O sistema financeiro está instável, é preciso um acordo para por equilíbrio e harmonia nele.
Bernanke: Game Over?
The Market Ticker
Monday, January 26. 2009
Posted by Karl Denninger at 07:12
Bernanke: Game Over?
Bloomberg is allegedly reporting that Bernanke is "contemplating" buying the long end of the Treasury Curve due to "bond market instability."
Here's what he's unhappy about:
There is nothing "unstable" about any of this. Rates are going higher. Why? Gee, let's see, Obama says he's going to blow $1 trillion on a "stimulus" package, the other $350 billion of the TARP was released, the GAO says we're going to run well north of a Trillion in deficits, and people are wondering why the bond market expects the government to pay up in higher interest rates for the right to borrow more than 10% (and that's almost certainly a LOW estimate) of the total outstanding debt in one freaking year after having added 16% in the last one?
You're kidding, right? America is acting like a subprime credit-card customer who has decided to go nuts in the local "bigbox" electronics retailer, and the market is (appropriately) reacting to that by repricing RISK.
Bernanke thinks he will simply cap the market by intervening?
Let us dwell for a few minutes on how our government financials and currency actually work.
Treasury prints up T-Bills which it then sells. The Fed is the purveyor of currency, which it produces by buying T-bills with "newly minted" dollars, expanding the total amount of dollars in the system when it so chooses.
The market determines all interest rates. Yes, even the "Fed Funds" rate; if you think The Fed leads the market, you need to go study some charts. The Fed does not set rates, it is compelled to follow the market, because if it tries to force rates to where they do not want to go it can obtain that result in exactly two ways:
1. It must provide or draw an infinite amount of money into or out of the system in order to drive and maintain it outside of equilibrium OR
2. It must crowd out all private parties from a particular area of investment, thereby allowing The Fed to effectively "take over" from private parties.
The second is non-intuitive - you need to contemplate how the markets (for anything) work for a few minutes before it makes sense.
Consider a situation where The Fed "wants" the GSE funding cost to be, say, 2%. The market wants it to be 4%, because the market perceives more risk than The Fed would like to have it admit.
The Fed can cause the GSE paper to trade at 2%, but if it does so it will be the only buyer of said paper, because nobody else will buy at a 2% coupon.
The same thing is about to happen here. If Bernanke actually attempts to suppress the Treasury Market's interest rates, that is, "support the long end of the curve's price", then he will wind up having to buy all, or essentially all, of the supply. People who own Treasuries will sell to him, surmising that he is overpaying, and gleefully taking what is an "extra" profit from his hands.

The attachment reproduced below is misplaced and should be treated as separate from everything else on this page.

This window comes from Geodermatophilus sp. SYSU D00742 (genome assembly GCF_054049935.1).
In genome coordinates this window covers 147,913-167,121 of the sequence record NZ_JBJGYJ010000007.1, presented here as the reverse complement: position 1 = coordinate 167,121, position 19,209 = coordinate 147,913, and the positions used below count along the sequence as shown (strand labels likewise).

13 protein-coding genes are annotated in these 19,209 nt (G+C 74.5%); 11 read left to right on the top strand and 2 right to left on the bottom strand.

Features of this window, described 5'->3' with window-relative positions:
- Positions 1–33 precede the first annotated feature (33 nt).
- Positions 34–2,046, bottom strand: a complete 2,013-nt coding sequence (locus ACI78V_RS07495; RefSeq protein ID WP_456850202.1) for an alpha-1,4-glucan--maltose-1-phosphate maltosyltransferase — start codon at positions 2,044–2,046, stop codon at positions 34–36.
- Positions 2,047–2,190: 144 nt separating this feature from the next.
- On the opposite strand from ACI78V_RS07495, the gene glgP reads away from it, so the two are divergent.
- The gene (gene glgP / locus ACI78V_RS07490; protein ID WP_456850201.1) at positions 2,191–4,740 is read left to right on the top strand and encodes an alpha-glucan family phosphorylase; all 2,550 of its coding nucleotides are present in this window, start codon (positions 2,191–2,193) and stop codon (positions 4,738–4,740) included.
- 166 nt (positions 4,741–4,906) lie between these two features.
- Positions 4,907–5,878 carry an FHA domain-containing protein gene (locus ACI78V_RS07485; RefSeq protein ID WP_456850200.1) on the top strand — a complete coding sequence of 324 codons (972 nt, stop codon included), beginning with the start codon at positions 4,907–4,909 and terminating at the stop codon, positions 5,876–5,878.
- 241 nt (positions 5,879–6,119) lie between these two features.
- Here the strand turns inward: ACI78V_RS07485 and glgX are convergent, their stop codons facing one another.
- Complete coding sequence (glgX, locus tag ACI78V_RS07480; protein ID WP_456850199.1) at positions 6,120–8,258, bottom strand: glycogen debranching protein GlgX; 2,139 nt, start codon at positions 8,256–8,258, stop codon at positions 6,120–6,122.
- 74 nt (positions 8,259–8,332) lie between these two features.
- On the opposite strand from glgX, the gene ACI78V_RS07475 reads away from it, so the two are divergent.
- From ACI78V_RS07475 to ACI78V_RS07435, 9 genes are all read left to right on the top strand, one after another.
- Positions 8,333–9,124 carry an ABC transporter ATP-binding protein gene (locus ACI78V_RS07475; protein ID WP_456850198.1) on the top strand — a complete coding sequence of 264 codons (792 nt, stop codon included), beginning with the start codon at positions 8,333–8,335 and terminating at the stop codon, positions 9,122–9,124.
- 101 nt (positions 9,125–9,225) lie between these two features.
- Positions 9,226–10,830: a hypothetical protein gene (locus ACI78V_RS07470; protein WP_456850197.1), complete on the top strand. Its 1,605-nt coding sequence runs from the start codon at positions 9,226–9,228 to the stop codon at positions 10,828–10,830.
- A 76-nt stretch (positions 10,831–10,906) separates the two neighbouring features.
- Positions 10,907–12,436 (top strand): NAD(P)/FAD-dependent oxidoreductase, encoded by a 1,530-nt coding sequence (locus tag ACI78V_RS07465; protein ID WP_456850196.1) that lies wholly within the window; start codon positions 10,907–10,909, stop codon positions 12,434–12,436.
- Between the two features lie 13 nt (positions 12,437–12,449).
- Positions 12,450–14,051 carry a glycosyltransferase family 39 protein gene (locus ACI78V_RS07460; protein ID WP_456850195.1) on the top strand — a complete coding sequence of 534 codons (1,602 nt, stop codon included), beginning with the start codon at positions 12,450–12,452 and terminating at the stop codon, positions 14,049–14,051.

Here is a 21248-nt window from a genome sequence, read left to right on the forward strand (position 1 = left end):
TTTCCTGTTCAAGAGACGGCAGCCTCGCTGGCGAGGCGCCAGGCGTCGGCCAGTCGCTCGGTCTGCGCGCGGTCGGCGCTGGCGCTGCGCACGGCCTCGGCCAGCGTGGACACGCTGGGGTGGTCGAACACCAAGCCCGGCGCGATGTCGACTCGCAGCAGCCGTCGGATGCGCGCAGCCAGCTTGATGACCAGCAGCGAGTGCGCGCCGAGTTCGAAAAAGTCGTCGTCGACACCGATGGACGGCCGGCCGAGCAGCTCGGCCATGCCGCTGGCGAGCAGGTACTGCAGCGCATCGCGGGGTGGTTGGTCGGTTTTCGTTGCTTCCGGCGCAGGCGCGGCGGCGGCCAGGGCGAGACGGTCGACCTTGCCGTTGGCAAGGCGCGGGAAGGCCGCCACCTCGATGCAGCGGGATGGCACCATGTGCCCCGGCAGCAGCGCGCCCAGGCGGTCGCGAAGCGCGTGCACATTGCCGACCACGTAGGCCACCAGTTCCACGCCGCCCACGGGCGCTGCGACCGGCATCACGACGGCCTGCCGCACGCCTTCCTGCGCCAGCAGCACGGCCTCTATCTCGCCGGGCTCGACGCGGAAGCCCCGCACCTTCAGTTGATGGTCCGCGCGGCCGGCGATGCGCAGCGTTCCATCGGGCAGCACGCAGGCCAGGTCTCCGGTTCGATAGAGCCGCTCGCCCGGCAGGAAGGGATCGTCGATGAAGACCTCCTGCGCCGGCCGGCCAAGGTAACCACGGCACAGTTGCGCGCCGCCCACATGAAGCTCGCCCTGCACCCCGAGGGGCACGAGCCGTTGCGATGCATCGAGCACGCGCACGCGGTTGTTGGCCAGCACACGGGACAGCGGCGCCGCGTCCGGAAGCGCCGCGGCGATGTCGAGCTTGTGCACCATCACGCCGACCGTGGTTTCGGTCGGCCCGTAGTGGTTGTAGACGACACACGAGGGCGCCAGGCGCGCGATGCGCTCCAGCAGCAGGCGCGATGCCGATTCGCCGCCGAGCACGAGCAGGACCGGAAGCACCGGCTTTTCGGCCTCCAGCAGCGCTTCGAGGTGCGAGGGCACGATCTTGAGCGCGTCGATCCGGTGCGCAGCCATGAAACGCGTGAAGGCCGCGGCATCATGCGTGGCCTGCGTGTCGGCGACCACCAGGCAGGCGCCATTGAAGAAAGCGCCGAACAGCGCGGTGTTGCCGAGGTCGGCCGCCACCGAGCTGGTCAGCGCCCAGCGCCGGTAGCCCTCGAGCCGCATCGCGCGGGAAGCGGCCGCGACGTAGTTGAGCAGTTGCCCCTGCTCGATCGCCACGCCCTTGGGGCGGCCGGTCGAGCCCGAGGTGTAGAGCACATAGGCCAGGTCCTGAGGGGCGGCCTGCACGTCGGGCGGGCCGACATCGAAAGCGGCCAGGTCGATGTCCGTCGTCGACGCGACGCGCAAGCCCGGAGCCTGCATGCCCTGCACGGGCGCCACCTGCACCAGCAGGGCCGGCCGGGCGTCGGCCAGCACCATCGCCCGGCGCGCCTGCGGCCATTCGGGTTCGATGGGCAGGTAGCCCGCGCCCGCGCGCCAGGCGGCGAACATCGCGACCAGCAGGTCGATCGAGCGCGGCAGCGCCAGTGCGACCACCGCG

If you're wondering why the commercial and consumer lending market has gone straight to hell, this is the reason. Bernanke has interfered with the private credit market in virtually every area, and in each place where he has "supported" the price of debt instruments (suppressing yields) he has wound up as effectively the only buyer in short order.
This is bad when we're talking about the private credit markets but if it shifts to Treasuries then the game is literally over immediately, because at that point you have just created a circle jerk.
Treasury prints Ts to finance its operations but the guy who buys them is the guy who prints the money in exchange. Therefore every additional Treasury sale is no longer a debt sale, it is an act of printing money by the Central Bank and destroys the standard of living of everyone in The United States.
This, should Ben engage in it, is a willful act of destruction of your private property rights, your wealth, and your income. It is not an accident, it is not "necessary" and it solves exactly nothing.
It is simply an attempt to defraud - yet again - the American People, this time by attempting to "make ok" the financing of deficit spending that the market simply will not support at the price Treasury wishes to pay.
Down this road lies the near-immediate implosion of all commercial credit as there will no longer be a "fair" reference against which it can be based. We've already tampered with the commercial paper and mortgage security markets; this will complete the "transition" from a market economy in bonds to a command economy, complete with a self-appointed King who has simply ignored the provisions of The Federal Reserve Act when it suited him.
Bernanke will literally have reached the end game where he is the lender not only of last resort, but of the first and only resort at the same time, with all of his lending "decisions" being made by fiat instead of by the market's approximation and evaluation of risk.
Once this begins expect mass bankruptcies in the commercial sector as private credit provisioning will immediately disappear. Bernanke's ability to replace that functionality is fanciful and he will soon learn this lesson the only way the market knows how to teach it - the hard way - just as he has had every other "plank" in his Doctoral Thesis destroyed - one at a time.
No, it is not inflationary when your job disappears because the place you work for goes under; while Ben can try to replace the entirety of the private credit market I wish him the best of luck in that endeavor, given that it is some fifty trillion dollars. How much faith will the world have in The Fed when it tries to backstop a $50 trillion marketplace with under $1 trillion in banknotes? It has already doubled its balance sheet - but this would require expanding it by twenty five more times.
He's going to fail at this endeavor in truly-spectacular fashion.